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Contact: Rich McCulley
NORTH HOLLYWOOD, CA – Rich McCulley-Bio
After six albums and twelve years of solo music making, roots rocker Rich McCulley is still finding fresh beginnings and new inspiration in life. With his latest record “The Grand Design, he’s coming to peace with the past few years of loss and hardship and celebrating a better life today, with new love in his life and a young son of his own.
He’s brought his classic, road-tested sound: satisfying melodies, chiming guitars, hummable harmonies, whirling organs… all the elements of catchy roots pop and recorded in a richly-arranged Americana style that is McCulley’s trademark. Ever present is his distinctive gravelly voice (hailed by IndieMusic.com as “a great rock and roll voice), providing a solid dose of heartfelt character throughout the songs.
McCulley’s guitar is heard on every track, alongside with prominent playing and song craft from frequent co-writer Todd Herfindal (The Meadows). The sound is driven by McCulley’s well-worn black book of LA’s roots royalty, including Taras Prodaniuk (Lucinda Williams, Dwight Yoakam, Merle Haggard) and Greg Boaz (Dave Alvin) on bass alongside drummers Tommy Rickard (The Meadows, Linda Perry), Steve Mugalian (Dave Alvin), DJ Bonebrake (X, The Knitters), and Brian Young (Fountains of Wayne, The Posies). Craig Ferguson and Chris Lawrence appear on pedal steel with Carl Byron (Anne McCue, Micelle Shocked) on piano, organ, and accordion, layered with harmonies by Anna Maria Rosales, Bob Woodruff and Grant Langston. He has also co-written a song with Will Kimbrough (Emmylou Harris, Jimmy Buffet, Rodney Crowell) for the album.
Since his debut solo record in 2000, McCulley’s credits have included critical acclaim, hundreds of storied gigs from coast to coast, tens of thousands of touring miles, hundreds of published songs and co-writes, and production credits on dozens of records by important LA bands. His songs and co-written tunes appear in several movies, including 2012’s “Little Birds and “Donner Pass. His music has also been featured on FX’s “The League, ABC’s “Grey’s Anatomy and “Men In Trees, CBS’s “Cold Case, HBO’s “Cathouse and Lifetime’s “Army Wives to name a few.
McCulley hails from the Central Valley of California where he wrote, recorded and toured with a variety of county rock and pop rock bands on labels such as Geffen and Columbia. He now makes his home in Los Angeles.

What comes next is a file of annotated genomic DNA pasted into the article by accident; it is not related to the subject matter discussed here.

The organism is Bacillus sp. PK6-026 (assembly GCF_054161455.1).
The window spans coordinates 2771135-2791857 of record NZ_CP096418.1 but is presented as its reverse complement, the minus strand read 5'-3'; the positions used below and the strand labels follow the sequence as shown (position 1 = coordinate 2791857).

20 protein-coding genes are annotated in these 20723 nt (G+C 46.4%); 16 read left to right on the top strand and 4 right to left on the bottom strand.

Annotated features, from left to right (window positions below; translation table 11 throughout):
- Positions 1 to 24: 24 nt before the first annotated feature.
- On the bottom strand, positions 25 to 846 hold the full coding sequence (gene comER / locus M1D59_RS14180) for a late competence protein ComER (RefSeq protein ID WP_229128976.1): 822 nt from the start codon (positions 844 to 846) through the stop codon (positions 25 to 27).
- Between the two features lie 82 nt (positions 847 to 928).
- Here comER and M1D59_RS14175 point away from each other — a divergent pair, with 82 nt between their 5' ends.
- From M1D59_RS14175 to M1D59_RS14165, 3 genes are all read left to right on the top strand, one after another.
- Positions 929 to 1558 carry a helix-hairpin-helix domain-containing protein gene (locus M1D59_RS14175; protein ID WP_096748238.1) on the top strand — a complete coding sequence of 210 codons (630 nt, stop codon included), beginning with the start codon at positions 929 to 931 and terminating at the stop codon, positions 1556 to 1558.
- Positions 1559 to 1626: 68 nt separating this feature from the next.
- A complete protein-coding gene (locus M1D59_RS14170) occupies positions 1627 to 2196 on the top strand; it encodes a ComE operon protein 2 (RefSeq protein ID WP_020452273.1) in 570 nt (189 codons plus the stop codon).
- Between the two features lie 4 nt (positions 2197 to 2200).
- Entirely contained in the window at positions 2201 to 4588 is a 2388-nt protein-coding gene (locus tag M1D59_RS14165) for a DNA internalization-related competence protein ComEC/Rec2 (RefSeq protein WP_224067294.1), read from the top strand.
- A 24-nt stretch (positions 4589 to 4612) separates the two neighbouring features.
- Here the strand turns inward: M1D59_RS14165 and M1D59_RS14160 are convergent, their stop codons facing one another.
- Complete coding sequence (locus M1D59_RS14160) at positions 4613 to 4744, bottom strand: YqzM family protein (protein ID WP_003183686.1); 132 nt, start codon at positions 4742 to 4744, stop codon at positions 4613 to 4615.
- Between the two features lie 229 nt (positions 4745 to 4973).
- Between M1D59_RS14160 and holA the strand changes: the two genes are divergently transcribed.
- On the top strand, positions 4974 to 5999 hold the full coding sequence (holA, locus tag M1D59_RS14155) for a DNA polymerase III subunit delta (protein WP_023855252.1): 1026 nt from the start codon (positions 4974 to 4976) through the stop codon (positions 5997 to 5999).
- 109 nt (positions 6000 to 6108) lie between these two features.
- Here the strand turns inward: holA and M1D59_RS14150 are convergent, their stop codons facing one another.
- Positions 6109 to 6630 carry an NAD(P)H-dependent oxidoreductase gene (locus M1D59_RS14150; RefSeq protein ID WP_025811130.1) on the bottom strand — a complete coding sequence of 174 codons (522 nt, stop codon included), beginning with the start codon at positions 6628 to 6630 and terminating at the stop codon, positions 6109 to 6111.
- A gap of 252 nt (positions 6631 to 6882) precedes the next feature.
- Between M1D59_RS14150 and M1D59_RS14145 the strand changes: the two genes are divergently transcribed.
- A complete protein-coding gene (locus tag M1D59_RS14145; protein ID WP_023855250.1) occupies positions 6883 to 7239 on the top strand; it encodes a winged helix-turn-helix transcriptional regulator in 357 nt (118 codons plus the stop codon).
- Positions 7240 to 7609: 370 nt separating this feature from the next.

Praise for “The Grand Design
The Alternate Root
…McCulley is obviously an artist who’s boots have seen the boards, the road and the gas pedal and his documentation of the journey and the destination is a moment to savor. Like a good movie you watch over again to see what you missed, this album reveals new and interesting twists with each listen. The playing and the production are so damn good you miss the lyrics at times.
“The Grand Design is one of those albums that moves from work to pleasure for me. I hear hundreds of albums every month and write about many of them strictly from a professional point of view. Doubtful I will listen to many of them from a perspective that strays from that. Not this one, this one moves to the personal collection for pleasure and personal time…there with The Replacements, The Connells, The Del-Lords and The Old 97’s. This album is all about the pleasure of music.-Bill Hurley
Absolute Power Pop
LA-based Roots rockin’ power popper Rich McCulley is back with The Grand Design, his sixth solo album, and the man proves he has a knack for topping himself each time out…There isn’t a duff track to be found here, and McCulley has himself a 2013 top 10 contender on his hands.
McCulley knows his way around smart pop hooks. Proof’s in these 12 tuneful compositions, most co-written with guitarist Todd Herfindal and/or LA singer-songwriters such as Grant Langston and Bob Woodruff. Informed by loss and McCulley’s initiation into fatherhood, those collaborations provide variety as he segues from country-flecked confessions like “Promises and “Don’t Know What to Do to the touching “A Little Bit Broken (written with the late Amy Farris).-Bliss Bowen
Power of Pop
Ten years ago, I had written that McCulley had – with his sophomore effort – discovered roots rock, “lining his obvious pop-rock chops with a rustic country edge and which made McCulley’s music, worthy for “all lovers of melodic rock ‘n’ roll, country rock and everything in-between. This assessment rings through for The Grand Design as McCulley continues to emphasize rustic melodicism, which rings out loudly and proudly his influences viz. Elvis Costello, Gram Parsons, Marshall Crenshaw, Tom Petty, Squeeze et al. Yet again, McCulley pulls off yet another loving toast to the power and beauty of Americana-based rock n’ roll. Long may he run.- Kevin Mathews